The U.S. travel industry is not expected to suffer significantly from the bombings in London yesterday, though airlines flying to Western Europe could experience a drop-off in bookings as passengers adjust their plans, analysts said.

For the struggling airline industry, a dip in travel to Europe could hurt recovery efforts because carriers have been benefiting from a recent surge in international travel.

Airline and travel-related stocks fell yesterday. Delta Air Lines Inc. lost 2.9 percent, while AMR Corp., parent of American Airlines, was off 1.2 percent. Marriott International Inc. declined 0.4 percent.

Jamie Baker, an airline analyst at J.P. Morgan Securities, said in a research note that he expected a slight decline in bookings to England over the next six to 10 weeks. "Any widespread aversion to air travel throughout Western Europe would likely have a significant negative effect" on the airlines, particularly Delta, Continental Airlines Inc. and Northwest Airlines Corp., he said. But, he added, it would be difficult to imagine any serious long-term impact from yesterday's bombings.

Leisure travelers have already booked a large portion of the transatlantic summer traffic and are unlikely to change their plans, especially those with nonrefundable tickets, said Raymond Neidl, an airline analyst with Calyon Securities (USA) Inc. He said the slide in travel after the Madrid bombings in March 2004 was small and short-lived.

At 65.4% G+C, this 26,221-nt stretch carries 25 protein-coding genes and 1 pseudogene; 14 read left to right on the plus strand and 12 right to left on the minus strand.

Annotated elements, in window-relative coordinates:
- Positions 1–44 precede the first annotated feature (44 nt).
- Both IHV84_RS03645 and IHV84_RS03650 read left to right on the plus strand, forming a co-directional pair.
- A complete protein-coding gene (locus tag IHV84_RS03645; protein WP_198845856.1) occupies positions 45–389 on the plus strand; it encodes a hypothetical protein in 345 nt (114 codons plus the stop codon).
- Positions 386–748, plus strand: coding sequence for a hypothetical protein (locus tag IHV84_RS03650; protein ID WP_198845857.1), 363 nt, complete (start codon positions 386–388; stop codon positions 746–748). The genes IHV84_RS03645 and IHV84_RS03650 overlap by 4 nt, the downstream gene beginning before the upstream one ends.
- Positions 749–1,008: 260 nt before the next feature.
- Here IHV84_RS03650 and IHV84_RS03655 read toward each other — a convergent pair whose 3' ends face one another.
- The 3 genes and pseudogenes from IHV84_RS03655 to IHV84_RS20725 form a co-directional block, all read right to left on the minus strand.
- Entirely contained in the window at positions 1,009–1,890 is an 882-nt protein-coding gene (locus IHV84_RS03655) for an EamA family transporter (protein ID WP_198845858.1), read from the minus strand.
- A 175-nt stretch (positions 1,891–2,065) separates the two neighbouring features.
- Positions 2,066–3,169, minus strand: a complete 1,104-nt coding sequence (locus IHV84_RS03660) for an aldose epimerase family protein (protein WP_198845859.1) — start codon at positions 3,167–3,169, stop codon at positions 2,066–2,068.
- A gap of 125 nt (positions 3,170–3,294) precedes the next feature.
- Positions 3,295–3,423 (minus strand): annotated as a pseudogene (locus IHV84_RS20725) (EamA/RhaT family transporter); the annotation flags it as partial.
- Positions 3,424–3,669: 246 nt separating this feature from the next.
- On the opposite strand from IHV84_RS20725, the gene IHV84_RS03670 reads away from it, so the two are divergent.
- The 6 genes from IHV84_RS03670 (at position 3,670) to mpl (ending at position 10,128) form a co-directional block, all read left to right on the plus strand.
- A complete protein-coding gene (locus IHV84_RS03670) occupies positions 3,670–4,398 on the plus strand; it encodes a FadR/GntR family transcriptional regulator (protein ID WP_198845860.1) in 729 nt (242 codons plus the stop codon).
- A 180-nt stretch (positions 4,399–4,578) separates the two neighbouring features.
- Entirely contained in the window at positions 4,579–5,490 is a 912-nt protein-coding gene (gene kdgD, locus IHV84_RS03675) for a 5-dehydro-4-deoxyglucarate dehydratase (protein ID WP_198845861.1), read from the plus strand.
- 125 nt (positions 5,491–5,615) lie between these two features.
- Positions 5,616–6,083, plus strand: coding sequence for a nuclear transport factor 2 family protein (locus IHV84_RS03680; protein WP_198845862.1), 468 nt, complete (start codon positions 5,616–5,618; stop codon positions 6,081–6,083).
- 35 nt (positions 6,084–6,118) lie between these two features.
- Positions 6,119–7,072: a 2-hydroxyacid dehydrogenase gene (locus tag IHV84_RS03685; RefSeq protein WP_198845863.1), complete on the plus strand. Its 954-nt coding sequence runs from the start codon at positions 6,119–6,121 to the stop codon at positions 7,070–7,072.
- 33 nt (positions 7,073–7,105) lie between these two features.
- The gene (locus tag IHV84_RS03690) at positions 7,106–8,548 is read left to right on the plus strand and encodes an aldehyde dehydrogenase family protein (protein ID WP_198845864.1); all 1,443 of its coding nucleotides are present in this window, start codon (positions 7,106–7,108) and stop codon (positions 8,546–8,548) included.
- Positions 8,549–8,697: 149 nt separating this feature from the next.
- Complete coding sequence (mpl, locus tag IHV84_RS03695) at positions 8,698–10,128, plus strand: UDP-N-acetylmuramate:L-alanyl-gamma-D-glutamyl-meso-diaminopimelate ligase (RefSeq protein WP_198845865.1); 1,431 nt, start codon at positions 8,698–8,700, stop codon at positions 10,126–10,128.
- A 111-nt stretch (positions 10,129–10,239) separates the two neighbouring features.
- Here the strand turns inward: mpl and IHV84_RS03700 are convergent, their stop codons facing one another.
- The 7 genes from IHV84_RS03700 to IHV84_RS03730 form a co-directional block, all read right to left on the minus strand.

Hotel chains with properties in London were assessing the potential impact yesterday. John Wolf, a spokesman for Bethesda-based Marriott, said it was too early to tell if the attacks would slow bookings in London.

Travel agents and airlines said they had not noticed a rash of overseas cancellations but expected some people traveling to London over the next few weeks to alter their itineraries.

"People are taking a kind of a wait-and-see attitude," said Maggie Buttweiler, spokeswoman for Carlson Wagonlit Travel Inc., a network of more than 700 U.S. travel agency locations.

Buttweiler said some travelers may wait a few days before deciding to go ahead with a trip overseas. "In general, people want to travel and don't want to cancel their plans," she said.

John Lampl, a British Airways PLC spokesman, said the airline had received "a lot of calls" but had not experienced "mass cancellations" due to the bombings. The airline said passengers on London flights booked through July 15 who were affected by yesterday's attacks could change their reservations without penalty up to two weeks after their scheduled departure.

American Airlines, which offers more than 20 daily flights to London, said it had not noticed a significant number of flight changes or cancellations. The airline is offering passengers on London flights in July the opportunity to change their reservations without a fee.

Airline travel within the United States is not likely to slump because of the bombings, Neidl said. "People may be a little bit more careful and a little more nervous," he said, "but I'm not expecting a big fall off."

Passengers are not shying away from Amtrak, either, according to spokeswoman Tracy Connell. "We haven't heard of any impact to ridership at all," she said. "We're expecting strong bookings over the summer."

U.S. travel is still expected to reach record levels this summer with more than 328 million leisure trips planned, according to the Travel Industry Association of America.

"Timing wise, things could have been a lot worse," said Allen Kay, spokesman for the association. "The vast majority of people have made their plans and bought their tickets."

A traveler walks toward Britain's Heathrow Airport yesterday after attacks in London caused heavy traffic and delays in public transportation.